Remember the Pentagon’s Pacific Pivot? It’s Still On

Aircraft carrier USS Nimitz, guided-missile cruiser USS Chosin, guided-missile destroyers USS Sampson and USS Pinkney, and guided-missile frigate USS Rentz operate in formation in the South China Sea.

U.S. Navy photo by Mass Communication Specialist 1st Class David Mercil

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Aircraft carrier USS Nimitz, guided-missile cruiser USS Chosin, guided-missile destroyers USS Sampson and USS Pinkney, and guided-missile frigate USS Rentz operate in formation in the South China Sea.

A new strategy document outlines Chinese activities in the South China Sea and the planned US responses to them.

The U.S. will continue sending new weapons and equipment to the Asia-Pacific region to counter China, U.S. Defense Department officials say. And in a new strategy document, the Pentagon said it would continue ignoring Beijing’s claims that reclaimed land in the South China Sea constituted sovereign territory.

Earlier this month, Chinese Foreign Minister Wang Yi said Beijing had halted land reclamation in the South China Sea. A senior defense official said it was unclear whether that was so.

“It’s not clear to us that they’ve stopped or if they’re finishing up,” David Shear, assistant defense secretary for Asian and Pacific security affairs, said at a Pentagon briefing Friday. “We will continue to watch that situation very closely and engage with the Chinese as we have in the recent past on the subject.”

The Pentagon touted its new congressionally mandated report as the “most comprehensive assessment of land reclamation activities in the South China Sea.” Over the past year, American officials, including Defense Secretary Ashton Carter, have stepped up their calls for China to halt such island-building. In May, the U.S. Navy released video of the manmade islands as well as recordings of radio calls of the Chinese military ordering a Navy spy plane to go away.

“[T]he United States will continue to fly, sail and operate wherever international law permits,” Carter said during a briefing at the Pentagon on Thursday. “As we’ve always the right to do, we will continue to do that, and none of this is going to change our conduct in anyway.”

The Pentagon says its aircraft and ships conduct “presence operations” regularly. “All of these efforts support our diplomatic efforts in the region,” Shear said. “We are looking at ways of further supporting our diplomatic effort including military activities.” He refused to discuss those future activities.

Shear said the U.S. military would continue to sail its ships and fly its planes through the South China Sea, but would not say whether these vessels and aircraft would come within the 12-mile territorial zone of the islands.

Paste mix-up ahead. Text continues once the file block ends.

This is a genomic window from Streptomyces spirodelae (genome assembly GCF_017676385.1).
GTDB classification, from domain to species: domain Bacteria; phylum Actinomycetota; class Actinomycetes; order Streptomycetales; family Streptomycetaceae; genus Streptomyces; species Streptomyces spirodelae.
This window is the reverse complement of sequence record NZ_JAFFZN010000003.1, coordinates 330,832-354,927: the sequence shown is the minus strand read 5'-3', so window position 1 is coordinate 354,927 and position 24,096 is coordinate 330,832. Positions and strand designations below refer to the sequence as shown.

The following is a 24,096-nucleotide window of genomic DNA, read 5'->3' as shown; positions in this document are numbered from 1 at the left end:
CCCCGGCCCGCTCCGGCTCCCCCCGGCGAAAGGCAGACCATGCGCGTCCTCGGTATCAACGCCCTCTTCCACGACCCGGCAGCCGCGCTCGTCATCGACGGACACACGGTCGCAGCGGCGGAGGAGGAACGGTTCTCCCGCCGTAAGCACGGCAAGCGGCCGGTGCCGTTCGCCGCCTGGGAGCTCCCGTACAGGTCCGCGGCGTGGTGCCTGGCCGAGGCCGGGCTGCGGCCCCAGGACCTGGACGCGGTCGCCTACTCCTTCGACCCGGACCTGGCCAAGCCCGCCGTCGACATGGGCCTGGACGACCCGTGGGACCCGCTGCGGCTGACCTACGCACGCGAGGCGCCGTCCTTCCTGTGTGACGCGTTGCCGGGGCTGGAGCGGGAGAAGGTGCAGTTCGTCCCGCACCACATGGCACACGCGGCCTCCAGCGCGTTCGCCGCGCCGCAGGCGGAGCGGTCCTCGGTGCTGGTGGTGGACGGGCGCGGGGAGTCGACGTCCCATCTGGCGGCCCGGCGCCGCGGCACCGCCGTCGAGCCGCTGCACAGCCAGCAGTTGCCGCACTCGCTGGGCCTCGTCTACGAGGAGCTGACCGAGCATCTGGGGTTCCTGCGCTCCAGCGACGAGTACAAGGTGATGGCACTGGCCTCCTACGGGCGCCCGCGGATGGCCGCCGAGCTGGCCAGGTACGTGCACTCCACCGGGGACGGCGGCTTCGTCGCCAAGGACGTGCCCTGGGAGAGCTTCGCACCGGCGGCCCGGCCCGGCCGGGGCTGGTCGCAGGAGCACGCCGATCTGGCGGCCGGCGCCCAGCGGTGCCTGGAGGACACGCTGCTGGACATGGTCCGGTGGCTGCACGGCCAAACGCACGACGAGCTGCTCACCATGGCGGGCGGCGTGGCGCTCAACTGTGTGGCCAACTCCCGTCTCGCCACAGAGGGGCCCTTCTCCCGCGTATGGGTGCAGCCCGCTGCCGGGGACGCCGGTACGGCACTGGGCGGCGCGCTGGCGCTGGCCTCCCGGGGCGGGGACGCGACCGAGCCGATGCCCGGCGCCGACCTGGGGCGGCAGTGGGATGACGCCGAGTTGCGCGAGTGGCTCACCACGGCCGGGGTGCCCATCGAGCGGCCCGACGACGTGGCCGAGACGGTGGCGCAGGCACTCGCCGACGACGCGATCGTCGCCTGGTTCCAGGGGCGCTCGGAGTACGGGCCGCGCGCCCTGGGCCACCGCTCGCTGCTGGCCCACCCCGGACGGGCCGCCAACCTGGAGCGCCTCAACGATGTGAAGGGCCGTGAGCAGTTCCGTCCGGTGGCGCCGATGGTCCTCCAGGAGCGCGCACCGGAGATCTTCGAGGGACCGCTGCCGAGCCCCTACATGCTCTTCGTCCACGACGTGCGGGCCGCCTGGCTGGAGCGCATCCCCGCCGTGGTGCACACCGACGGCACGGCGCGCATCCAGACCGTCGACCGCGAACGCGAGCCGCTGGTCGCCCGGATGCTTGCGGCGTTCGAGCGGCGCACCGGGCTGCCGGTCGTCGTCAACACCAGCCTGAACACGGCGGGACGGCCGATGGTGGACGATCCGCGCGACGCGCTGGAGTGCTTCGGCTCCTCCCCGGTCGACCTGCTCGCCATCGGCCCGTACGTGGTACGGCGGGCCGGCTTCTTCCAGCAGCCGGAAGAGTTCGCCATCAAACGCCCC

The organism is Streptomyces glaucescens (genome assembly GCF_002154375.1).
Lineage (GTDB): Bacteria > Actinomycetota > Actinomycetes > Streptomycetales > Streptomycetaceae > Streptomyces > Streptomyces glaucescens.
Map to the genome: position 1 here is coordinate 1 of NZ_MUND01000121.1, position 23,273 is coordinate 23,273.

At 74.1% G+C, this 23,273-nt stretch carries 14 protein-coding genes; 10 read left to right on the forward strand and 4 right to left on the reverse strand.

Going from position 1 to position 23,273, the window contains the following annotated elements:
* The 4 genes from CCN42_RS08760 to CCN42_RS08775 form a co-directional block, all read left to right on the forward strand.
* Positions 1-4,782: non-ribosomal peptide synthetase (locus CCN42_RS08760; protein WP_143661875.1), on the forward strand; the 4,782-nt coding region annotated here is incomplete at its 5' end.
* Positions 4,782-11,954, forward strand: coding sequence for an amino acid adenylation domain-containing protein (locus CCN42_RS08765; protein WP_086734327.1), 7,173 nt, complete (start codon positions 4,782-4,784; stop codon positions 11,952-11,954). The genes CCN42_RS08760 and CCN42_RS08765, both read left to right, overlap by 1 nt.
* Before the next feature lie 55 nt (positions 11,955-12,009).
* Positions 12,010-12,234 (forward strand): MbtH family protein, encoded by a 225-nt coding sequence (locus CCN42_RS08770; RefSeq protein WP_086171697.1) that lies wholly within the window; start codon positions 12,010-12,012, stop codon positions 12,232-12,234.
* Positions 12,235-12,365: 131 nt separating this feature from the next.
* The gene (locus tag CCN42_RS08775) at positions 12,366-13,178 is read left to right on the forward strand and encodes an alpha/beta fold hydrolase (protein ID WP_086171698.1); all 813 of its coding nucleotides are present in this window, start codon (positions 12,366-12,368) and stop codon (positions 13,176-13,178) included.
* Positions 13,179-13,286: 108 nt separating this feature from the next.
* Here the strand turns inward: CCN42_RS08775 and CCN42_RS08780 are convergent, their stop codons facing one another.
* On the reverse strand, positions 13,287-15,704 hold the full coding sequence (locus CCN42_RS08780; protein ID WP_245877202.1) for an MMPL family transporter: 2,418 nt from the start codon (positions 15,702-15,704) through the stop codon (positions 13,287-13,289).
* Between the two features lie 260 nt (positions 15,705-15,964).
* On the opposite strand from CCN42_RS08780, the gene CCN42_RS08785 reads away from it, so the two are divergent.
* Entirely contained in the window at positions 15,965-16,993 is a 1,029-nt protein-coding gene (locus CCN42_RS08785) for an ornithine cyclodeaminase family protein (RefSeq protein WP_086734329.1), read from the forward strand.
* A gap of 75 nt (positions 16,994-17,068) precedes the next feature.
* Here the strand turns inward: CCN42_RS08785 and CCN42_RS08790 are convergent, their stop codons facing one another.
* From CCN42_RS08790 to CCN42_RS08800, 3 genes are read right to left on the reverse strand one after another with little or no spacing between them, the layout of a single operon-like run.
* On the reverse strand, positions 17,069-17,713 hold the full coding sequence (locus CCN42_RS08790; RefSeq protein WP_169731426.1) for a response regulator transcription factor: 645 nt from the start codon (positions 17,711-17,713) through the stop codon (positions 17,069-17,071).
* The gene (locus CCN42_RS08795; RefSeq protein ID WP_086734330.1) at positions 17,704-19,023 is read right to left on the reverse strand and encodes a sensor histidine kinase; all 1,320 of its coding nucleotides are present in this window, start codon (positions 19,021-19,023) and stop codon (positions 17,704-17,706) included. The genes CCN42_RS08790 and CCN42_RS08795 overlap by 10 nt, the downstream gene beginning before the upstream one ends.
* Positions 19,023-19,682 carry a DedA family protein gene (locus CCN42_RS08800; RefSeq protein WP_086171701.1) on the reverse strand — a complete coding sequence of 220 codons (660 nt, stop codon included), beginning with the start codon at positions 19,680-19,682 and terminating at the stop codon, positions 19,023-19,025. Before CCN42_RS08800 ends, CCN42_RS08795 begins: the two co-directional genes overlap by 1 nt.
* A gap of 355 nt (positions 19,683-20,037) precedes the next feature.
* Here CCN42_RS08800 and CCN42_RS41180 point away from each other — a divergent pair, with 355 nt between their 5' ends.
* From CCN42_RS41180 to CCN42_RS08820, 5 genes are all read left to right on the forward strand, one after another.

China is increasingly deploying its coast guard, not the PLA Navy, to “enforce its claims over features in the East and South China Seas,” the report says. Instead, it keeps its naval vessels out of sight, but “ready to respond to escalation.”

The U.S. argues that China has not “clearly defined the scope of its maritime claims in the South China Sea.” Beijing is not alone in its land reclamation in the South China Sea; Vietnam, Philippines, Taiwan and Malaysia have also built airstrips there. But China’s Fiery Cross Reef airstrip is far larger, boasting a nearly 10,000-foot runway, according to the Center for Strategic and International Studies. This could allow Beijing to base larger bomber aircraft on the island, drastically increasing the reach of its warplanes.

“The infrastructure China appears to be building would enable it to establish a more robust power projection presence into the South China Sea,” the Pentagon report says. “Its latest land reclamation and construction will also allow it to berth deeper draft ships at outposts; expand its law enforcement and naval presence farther south into the South China Sea; and potentially operate aircraft – possibly as a divert airstrip for carrier-based aircraft – that could enable China to conduct sustained operations with aircraft carriers in the area.”

The Islands will also allow longer deployment of non-military law enforcement ships.

“Potentially higher-end military upgrades on these features would be a further destabilizing step,” the report says.

“Of concern to us also … in addition to reclamation is the potential for further construction and the militarization of these features either by China or by the other claimants,” Shear said. “We call for permanent halt to all of those activities.”

Shear said the Philippines has “supported our position and we are working with [other claimants] in hope that they will do so as well.”

The Obama administration announced in 2012 that it would begin pivoting its military forces to the Pacific as it drew down troop levels in Afghanistan. But since then, thousands of U.S. forces have had to respond to other parts of the world, including Iraq, to stop the spread of Islamic State militants, and Europe, to participate in drills in response to Russia’s invasion of Ukraine.

But while ISIS and Russia have been grabbing global headlines, the pivot, or rebalance as the Pentagon prefers to call it, is still under way.

The Pentagon plans to deploy its newest ships and warplanes to the Asia-Pacific region. The report says many of the 395 F-35 Joint Strike Fighters to be built in the coming years will be deployed to the region. As well, more Navy ships and Air Force planes will head to the region, which already houses 368,000 military forces.

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